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All change and back to 'normal'?

Updated: Mar 3

It's approaching a year since lockdown restrictions were first introduced and we have slowly adjusted to a routine of work, education, entertainment, exercise, shopping and social connection - all from home. Many of us would relish a change of scene right now. The UK has been particularly hard hit by the pandemic and COVID-19 restrictions have made the world a much smaller place.


Those of us who have struggled with the limitations may be eager for the rules to be lifted. Perhaps you can't wait to meet up with family, friends and colleagues, dine out, date, shop in your local high street, attend university, be part of an audience, take classes, visit your library, play team sports, travel - whatever it may be.


But what if, over recent months, you've become accustomed to a lockdown lifestyle?

But what if the thought of mingling with others fills you with dread? What if, over recent months, you've become accustomed to a lockdown lifestyle? What if you've discovered that in many ways, a simpler, slower, smaller way of doing things actually rather suits you?


If the thought of returning to 'normal' is making you feel nervous - increased freedom of movement, returning to working outside the home and meeting people face-to-face - then allowing yourself a period of re-adjustment may be helpful. The same may apply if you're feeling anxious about safety.


It may be worth considering which aspects of lockdown have been of benefit to you and which of these you can realistically take forward.

We're not going to immediately return to how we were before the pandemic - there will still be restrictions in place. But if you're feeling any anxiety around the changes it may be worth considering which aspects of lockdown have been of benefit to you and which of these you can realistically take forward. Whether it's more you time, time with a significant other or immediate family, or time used for personal development. Perhaps you have preferred working from home or enjoyed having more time for interests and hobbies. Perhaps less time spent being busy with others has allowed you to be more yourself.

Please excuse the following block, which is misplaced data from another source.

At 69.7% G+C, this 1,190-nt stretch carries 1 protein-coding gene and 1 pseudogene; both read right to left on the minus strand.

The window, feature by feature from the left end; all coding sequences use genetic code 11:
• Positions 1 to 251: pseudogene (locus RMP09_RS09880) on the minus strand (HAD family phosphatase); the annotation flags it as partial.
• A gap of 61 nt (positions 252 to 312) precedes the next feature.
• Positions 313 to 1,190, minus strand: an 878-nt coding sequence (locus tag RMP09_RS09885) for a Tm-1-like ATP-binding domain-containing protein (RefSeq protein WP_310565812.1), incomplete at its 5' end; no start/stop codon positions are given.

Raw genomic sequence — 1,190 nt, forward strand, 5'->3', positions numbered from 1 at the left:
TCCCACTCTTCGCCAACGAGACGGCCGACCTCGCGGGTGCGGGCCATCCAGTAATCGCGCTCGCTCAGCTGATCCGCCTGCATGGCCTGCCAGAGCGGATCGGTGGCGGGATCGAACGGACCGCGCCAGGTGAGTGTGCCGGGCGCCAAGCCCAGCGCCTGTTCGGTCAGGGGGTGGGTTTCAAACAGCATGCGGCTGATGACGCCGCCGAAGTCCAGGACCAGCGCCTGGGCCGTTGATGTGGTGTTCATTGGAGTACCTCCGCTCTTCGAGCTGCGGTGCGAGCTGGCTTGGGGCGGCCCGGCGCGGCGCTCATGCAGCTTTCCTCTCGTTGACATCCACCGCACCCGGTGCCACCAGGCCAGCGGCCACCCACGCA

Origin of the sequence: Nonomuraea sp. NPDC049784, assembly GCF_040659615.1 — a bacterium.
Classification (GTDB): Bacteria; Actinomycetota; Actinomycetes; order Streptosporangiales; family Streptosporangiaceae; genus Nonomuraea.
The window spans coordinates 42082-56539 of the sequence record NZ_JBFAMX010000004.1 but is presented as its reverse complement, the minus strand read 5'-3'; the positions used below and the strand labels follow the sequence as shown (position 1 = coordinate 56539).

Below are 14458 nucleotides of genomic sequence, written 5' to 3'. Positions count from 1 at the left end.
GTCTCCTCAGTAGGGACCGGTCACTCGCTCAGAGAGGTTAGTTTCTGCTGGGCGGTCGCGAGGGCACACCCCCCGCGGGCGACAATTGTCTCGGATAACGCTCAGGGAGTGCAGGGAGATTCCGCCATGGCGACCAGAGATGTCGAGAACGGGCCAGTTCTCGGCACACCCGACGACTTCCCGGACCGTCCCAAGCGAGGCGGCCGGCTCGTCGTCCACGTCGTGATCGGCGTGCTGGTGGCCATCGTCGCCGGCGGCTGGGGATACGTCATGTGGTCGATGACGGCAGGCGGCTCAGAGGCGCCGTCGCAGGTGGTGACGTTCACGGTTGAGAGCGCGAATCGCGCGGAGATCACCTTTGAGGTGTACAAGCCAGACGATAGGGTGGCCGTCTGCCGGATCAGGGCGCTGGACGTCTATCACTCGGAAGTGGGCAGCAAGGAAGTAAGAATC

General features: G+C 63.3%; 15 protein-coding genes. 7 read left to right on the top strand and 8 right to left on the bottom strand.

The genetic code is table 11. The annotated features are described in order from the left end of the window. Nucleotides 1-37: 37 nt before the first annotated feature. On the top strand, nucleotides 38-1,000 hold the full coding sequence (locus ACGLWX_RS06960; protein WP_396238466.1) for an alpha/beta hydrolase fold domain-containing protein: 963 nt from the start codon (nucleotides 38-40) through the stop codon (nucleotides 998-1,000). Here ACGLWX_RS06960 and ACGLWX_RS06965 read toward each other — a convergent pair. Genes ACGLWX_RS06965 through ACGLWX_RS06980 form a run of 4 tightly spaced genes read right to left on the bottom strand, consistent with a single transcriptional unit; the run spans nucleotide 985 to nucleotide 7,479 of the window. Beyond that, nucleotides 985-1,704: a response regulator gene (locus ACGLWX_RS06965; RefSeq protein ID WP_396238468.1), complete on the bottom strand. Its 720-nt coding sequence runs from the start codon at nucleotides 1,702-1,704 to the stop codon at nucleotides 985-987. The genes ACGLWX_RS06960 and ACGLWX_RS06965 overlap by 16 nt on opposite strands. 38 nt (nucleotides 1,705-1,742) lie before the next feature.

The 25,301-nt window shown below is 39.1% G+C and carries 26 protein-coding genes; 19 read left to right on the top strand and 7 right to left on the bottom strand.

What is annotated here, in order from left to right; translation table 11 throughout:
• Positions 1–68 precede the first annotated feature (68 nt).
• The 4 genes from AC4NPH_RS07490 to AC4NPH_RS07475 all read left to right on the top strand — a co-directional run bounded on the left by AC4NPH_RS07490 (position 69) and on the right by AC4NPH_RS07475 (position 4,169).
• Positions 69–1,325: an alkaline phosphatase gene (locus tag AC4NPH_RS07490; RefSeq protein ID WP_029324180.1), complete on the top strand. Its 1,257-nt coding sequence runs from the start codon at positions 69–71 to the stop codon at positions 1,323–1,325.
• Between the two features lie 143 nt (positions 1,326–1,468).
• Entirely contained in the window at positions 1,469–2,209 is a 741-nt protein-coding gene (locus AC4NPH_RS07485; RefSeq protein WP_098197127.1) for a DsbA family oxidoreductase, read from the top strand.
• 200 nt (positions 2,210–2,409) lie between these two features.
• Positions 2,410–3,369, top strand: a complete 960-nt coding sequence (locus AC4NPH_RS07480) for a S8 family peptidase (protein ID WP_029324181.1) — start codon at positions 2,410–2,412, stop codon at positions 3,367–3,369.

Perhaps less time spent being busy with others has allowed you to be more yourself.

Give a thought to how you may be able to take any helpful aspects of lockdown forward. You could make a list of what you have and haven't appreciated about lockdown to help you decide how you want life to be for you when restrictions begin to ease.


If you feel you are experiencing anxiety around this issue and are unable to manage, speak to your GP or you can self-

refer to NHS Talking Therapies online https://www.nhs.uk/conditions/stress-anxiety-depression/free-therapy-or-counselling/


The mental health charity Mind may also be of help https://www.mind.org.uk/


Alternatively, you can seek an independent counsellor through BACP https://www.bacp.co.uk/search/Therapists


or BAATN https://www.baatn.org.uk/find-a-therapist/



For help with urgent mental health issues, call 116 123 to talk to Samaritans or email: jo@samaritans.org for a reply within 24 hours. Or you can text SHOUT to 85258 to contact the Shout Crisis Text Line. If you're under 19, you can text YM to 85258 or call Childline on 0800 1111.


You may find the following links useful:


https://www.mentalhealth.org.uk/coronavirus/looking-after-your-mental-health-we-come-out-lockdown


https://www.rethink.org/advice-and-information/covid-19-support/how-to-manage-feelings-of-anxiety-as-lockdown-eases/


https://www.bbc.co.uk/programmes/articles/33qv759mMrv7RWjc3cKbKfC/post-lockdown-anxiety-not-everyone-is-excited-about-restrictions-easing


https://www.stylist.co.uk/health/mental-health/post-lockdown-anxiety-back-to-normal-overwhelm/487565











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